The on-going battle between Heathrow Airport and the UK Civil Aviation Authority (CAA) over what it can charge airlines – which falls straight through to the price of your ticket, as one of the ‘taxes and charges’ you pay – has entered its next phase.
Heathrow believes that, since its income is effectively capped by the CAA at below the market rate, it deserves some retrospective protection for the drop in income last year. That said, it still reportedly paid out a £106m dividend to its shareholders and did not need to raise new equity.
The airlines believe that Heathrow has a de facto monopoly on premium air travel in London and should be constrained appropriately, for the benefit of passengers and the wider economy.
As we covered earlier this year, Heathrow Airport has already added an £8.90 surcharge to all tickets issued.
It is fully within its rights to do this, since there is an agreement with the airlines that guarantees a minimum income level to cover the cost of running certain facilities. This income level was not reached in 2020 and the £8.90 surcharge will continue until the difference is made up.
Heathrow’s original proposal to the CAA was for the Passenger Service Charge to increase like this:
- domestic charges increased from £10.98 in 2021 to £12.26 in 2022
- short haul charges increased from £15.98 in 2021 to £19.76 in 2022
- long haul charges increased from £38.33 in 2021 to an astonishing £67.86 in 2022
This won’t be happening.
However, an interim price control averaging £29.50 per passenger is proposed from January 2022. This is up sharply from the current average of £22 per passenger. This interim figure will operate until Summer 2022 when the new five year charging period will begin.
What has the CAA proposed?
The UK Civil Aviation Authority published its thoughts for the 2022-2027 charging period yesterday. It suggests:
- a (hugely vague) average charge of somewhere between £24.50 to £34.40, compared to the current average of £22 per passenger (the original Heathrow proposal above averages out at £38 per passenger)
- an interim price cap of £29.50 to be put in place for Spring 2022 whilst discussions continue
- no additional one-off adjustments on top of the £300 million of additional asset base increase that was allowed earlier this year. This means that Heathrow’s request for a payment of £2,300 million to cover its covid losses (paid via an increase in Regulatory Asset Base) will not happen.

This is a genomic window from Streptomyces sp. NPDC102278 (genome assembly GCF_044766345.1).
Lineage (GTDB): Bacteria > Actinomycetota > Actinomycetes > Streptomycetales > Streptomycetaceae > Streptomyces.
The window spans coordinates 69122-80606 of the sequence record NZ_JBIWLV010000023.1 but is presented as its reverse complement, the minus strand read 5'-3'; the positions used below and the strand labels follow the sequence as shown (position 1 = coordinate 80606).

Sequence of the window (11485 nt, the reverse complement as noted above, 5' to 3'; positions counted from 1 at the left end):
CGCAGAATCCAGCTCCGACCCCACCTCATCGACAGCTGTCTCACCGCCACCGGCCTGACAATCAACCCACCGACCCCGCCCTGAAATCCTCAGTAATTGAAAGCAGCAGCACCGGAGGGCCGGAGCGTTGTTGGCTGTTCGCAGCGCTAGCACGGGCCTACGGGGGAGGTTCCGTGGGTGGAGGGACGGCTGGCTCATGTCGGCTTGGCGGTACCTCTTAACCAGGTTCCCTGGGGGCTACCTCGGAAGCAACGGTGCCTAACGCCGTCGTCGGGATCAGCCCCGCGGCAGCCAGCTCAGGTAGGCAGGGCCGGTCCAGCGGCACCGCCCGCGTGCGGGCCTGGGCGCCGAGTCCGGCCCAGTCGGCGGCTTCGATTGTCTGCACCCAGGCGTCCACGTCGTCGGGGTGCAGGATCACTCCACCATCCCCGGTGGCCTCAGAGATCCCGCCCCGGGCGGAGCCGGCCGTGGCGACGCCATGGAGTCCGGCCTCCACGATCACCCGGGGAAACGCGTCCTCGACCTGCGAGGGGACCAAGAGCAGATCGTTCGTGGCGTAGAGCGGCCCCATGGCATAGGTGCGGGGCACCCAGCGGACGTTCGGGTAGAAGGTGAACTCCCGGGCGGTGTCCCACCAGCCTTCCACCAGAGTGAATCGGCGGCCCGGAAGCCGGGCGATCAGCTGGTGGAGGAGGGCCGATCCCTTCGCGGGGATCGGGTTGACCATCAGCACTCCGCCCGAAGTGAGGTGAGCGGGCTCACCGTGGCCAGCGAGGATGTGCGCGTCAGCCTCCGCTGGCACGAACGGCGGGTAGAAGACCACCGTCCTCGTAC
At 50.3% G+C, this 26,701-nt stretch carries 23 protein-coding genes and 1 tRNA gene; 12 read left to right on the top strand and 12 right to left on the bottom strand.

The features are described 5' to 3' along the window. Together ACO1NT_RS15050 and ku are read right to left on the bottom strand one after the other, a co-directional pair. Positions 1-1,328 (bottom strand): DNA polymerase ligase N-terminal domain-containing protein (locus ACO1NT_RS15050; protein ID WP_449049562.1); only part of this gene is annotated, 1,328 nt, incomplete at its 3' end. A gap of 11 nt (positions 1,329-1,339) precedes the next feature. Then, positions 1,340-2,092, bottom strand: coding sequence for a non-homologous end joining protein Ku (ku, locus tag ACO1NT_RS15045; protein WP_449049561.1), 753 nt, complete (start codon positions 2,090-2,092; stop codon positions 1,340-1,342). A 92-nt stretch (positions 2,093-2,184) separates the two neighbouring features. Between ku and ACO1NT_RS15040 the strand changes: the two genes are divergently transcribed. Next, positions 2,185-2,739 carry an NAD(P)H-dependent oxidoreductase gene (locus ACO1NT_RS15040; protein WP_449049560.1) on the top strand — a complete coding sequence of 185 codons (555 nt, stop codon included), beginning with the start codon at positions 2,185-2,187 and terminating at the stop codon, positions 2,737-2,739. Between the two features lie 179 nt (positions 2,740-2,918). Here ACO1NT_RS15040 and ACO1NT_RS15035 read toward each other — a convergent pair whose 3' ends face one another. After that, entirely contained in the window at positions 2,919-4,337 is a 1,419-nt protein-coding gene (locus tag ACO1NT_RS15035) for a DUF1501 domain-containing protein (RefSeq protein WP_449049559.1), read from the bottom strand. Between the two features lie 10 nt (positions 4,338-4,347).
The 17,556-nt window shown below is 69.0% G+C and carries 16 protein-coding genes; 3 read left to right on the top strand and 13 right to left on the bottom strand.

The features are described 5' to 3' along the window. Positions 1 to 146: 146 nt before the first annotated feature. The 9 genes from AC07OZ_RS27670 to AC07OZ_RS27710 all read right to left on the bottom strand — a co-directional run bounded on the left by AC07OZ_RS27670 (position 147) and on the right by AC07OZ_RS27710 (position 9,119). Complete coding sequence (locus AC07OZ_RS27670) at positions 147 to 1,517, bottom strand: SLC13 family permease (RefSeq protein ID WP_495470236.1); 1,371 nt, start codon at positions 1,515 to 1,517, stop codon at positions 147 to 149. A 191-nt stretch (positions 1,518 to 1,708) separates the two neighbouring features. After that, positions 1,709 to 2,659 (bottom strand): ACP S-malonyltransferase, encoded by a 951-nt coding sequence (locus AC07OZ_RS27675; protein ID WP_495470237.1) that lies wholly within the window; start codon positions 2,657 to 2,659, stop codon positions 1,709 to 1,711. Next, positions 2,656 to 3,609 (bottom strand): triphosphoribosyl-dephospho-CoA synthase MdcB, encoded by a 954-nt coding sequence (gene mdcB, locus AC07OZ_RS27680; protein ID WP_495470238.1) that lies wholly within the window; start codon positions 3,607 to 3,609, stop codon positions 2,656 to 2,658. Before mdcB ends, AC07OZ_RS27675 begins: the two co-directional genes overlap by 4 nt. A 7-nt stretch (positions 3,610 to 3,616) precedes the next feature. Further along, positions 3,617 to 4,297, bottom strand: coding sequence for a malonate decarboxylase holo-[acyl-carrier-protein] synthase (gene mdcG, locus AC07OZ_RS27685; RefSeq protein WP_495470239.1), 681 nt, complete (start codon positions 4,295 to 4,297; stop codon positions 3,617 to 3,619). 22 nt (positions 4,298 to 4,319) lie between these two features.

- an agreement to cap both the upside and downside to Heathrow of actual passenger levels versus forecast levels over the next five years
The CAA was very positive about it’s proposals. CEO Richard Moriarty said:
“While international air travel is still recovering, setting a price control for Heathrow Airport against the backdrop of so much uncertainty means we have had to adapt our approach. Our principal objective is to further the interests of consumers while recognising the challenges the industry has faced throughout the Covid-19 pandemic. These initial proposals seek to protect consumers against unfair charges, and will allow Heathrow to continue to appropriately invest in keeping the airport resilient, efficient and one that provides a good experience for passengers.”
That is one view. Shai Weiss, CEO of Virgin Atlantic, went batshit crazy:
“Today’s initial proposals from the Civil Aviation Authority fail to protect the British consumer, paving the way for Heathrow Airport to introduce unacceptable charges, just as international travel resumes at scale. The world’s most expensive airport risks becoming over 50% more expensive, as Heathrow and its owners seek to recoup their pandemic losses and secure hundreds of millions in dividends to shareholders. It is concerning that the regulator has failed in its first opportunity to step in, and together with industry partners, we will oppose these proposals in the strongest terms to protect passengers.
“Abusing its unique position as the UK’s only hub airport, Heathrow’s proposed increase of charges will hurt the UK’s economic recovery and unfairly hit the pockets of families and businesses around the nation. No other airport in the world is proposing increases on this scale and by becoming unaffordable, competing EU hubs and airlines will benefit.”
Even the CAA admits, in the consultation document, that:
“Increases towards the upper end of our range could cause material consumer detriment.”
Virgin Atlantic claims that the CAA is unduly pessimistic in assuming a 44% fall in passenger numbers in 2022 versus 2019. This is, however, more optimistic than the forecast submitted by Heathrow. Virgin Atlantic believes that passenger numbers are likely to be down by just 5% on 2019 levels.
The CAA proposals are not set in stone. Two industry consultations will now take place, on the interim 2022 price cap and the wider proposals, before the final figures are published.
One upside is that the CAA admits that ‘gold plating’ needs to end. At present, because Heathrow’s agreed returns are based on what it invests in the airport, there is an incentive to – literally – gold plate the toilets if allowed. The more it spends, the more it can earn. The CAA says:
“we consider that stronger incentives are needed to protect the interests of consumers from the increased costs that they would otherwise face were HAL to make inefficient capex investments.”